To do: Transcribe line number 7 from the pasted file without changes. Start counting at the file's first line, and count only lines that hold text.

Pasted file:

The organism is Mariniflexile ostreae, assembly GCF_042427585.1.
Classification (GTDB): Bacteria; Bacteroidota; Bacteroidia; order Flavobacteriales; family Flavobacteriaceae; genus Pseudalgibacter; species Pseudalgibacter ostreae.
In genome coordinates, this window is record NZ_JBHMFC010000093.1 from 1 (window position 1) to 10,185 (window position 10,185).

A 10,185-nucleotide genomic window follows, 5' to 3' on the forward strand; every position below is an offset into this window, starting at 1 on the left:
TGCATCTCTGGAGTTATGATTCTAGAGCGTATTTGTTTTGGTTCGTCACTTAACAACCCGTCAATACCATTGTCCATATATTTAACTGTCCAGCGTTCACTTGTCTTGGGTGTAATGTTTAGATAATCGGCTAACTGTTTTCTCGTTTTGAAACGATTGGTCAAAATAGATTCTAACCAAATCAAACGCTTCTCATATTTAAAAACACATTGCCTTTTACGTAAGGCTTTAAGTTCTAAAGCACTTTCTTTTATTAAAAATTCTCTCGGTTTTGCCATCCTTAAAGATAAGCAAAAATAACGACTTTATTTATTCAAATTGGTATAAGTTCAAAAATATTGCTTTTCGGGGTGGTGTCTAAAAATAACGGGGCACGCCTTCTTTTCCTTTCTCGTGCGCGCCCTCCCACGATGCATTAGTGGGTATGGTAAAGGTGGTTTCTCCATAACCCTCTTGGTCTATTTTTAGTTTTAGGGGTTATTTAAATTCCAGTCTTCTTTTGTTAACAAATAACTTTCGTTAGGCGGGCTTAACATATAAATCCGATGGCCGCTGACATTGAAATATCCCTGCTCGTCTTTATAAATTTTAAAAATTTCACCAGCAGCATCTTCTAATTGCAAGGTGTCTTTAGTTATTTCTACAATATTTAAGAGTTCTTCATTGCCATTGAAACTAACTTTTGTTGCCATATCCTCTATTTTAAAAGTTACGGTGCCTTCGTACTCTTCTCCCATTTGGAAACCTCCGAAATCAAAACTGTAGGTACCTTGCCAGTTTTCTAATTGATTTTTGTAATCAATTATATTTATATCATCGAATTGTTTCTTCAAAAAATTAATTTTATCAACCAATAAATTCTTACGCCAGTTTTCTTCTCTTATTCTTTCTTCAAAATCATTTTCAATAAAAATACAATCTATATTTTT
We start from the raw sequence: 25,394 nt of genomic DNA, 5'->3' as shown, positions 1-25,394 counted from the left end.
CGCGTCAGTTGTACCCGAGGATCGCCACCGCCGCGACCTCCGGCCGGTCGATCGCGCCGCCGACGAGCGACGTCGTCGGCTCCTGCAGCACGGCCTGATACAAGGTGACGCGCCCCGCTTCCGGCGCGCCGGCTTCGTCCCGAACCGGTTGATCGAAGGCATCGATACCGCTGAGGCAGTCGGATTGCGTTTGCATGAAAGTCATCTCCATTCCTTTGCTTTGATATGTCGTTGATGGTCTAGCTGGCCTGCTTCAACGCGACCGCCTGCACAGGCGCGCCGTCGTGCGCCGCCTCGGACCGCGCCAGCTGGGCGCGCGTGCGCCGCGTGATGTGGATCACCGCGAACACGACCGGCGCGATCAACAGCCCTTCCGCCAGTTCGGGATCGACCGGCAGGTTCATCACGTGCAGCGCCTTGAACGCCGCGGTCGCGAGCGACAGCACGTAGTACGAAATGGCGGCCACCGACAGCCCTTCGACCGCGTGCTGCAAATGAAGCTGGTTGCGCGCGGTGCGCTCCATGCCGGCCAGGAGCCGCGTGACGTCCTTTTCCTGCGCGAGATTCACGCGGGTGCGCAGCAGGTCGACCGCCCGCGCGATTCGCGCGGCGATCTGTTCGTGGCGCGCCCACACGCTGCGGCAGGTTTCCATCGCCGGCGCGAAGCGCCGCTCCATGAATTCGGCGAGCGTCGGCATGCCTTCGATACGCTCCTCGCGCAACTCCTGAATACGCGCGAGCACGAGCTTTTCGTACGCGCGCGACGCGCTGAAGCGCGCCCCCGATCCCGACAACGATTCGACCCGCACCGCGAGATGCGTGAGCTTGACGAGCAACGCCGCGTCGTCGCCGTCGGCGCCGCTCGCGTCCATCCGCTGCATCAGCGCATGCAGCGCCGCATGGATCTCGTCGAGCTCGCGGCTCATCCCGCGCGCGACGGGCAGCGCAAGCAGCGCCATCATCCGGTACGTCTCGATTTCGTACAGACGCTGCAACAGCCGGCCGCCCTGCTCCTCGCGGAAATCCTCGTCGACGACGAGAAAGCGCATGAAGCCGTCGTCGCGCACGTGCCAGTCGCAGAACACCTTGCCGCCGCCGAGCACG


CGCGTCAGTTGTACCCGAGGATCGCCACCGCCGCGACCTCCGGCCGGTCGATCGCGCCGCCGACGAGCGACGTCGTCGGCTCCTGCAGCACGGCCTGATACAAGGTGACGCGCCCCGCTTCCGGCGCGCCGGCTTCGTCCCGAACCGGTTGATCGAAGGCATCGATACCGCTGAGGCAGTCGGATTGCGTTTGCATGAAAGTCATCTCCATTCCTTTGCTTTGATATGTCGTTGATGGTCTAGCTGGCCTGCTTCAACGCGACCGCCTGCACAGGCGCGCCGTCGTGCGCCGCCTCGGACCGCGCCAGCTGGGCGCGCGTGCGCCGCGTGATGTGGATCACCGCGAACACGACCGGCGCGATCAACAGCCCTTCCGCCAGTTCGGGATCGACCGGCAGGTTCATCACGTGCAGCGCCTTGAACGCCGCGGTCGCGAGCGACAGCACGTAGTACGAAATGGCGGCCACCGACAGCCCTTCGACCGCGTGCTGCAAATGAAGCTGGTTGCGCGCGGTGCGCTCCATGCCGGCCAGGAGCCGCGTGACGTCCTTTTCCTGCGCGAGATTCACGCGGGTGCGCAGCAGGTCGACCGCCCGCGCGATTCGCGCGGCGATCTGTTCGTGGCGCGCCCACACGCTGCGGCAGGTTTCCATCGCCGGCGCGAAGCGCCGCTCCATGAATTCGGCGAGCGTCGGCATGCCTTCGATACGCTCCTCGCGCAACTCCTGAATACGCGCGAGCACGAGCTTTTCGTACGCGCGCGACGCGCTGAAGCGCGCCCCCGATCCCGACAACGATTCGACCCGCACCGCGAGATGCGTGAGCTTGACGAGCAACGCCGCGTCGTCGCCGTCGGCGCCGCTCGCGTCCATCCGCTGCATCAGCGCATGCAGCGCCGCATGGATCTCGTCGAGCTCGCGGCTCATCCCGCGCGCGACGGGCAGCGCAAGCAGCGCCATCATCCGGTACGTCTCGATTTCGTACAGACGCTGCAACAGCCGGCCGCCCTGCTCCTCGCGGAAATCCTCGTCGACGACGAGAAAGCGCATGAAGCCGTCGTCGCGCACGTGCCAGTCGCAGAACACCTTGCCGCCGCCGAGCACG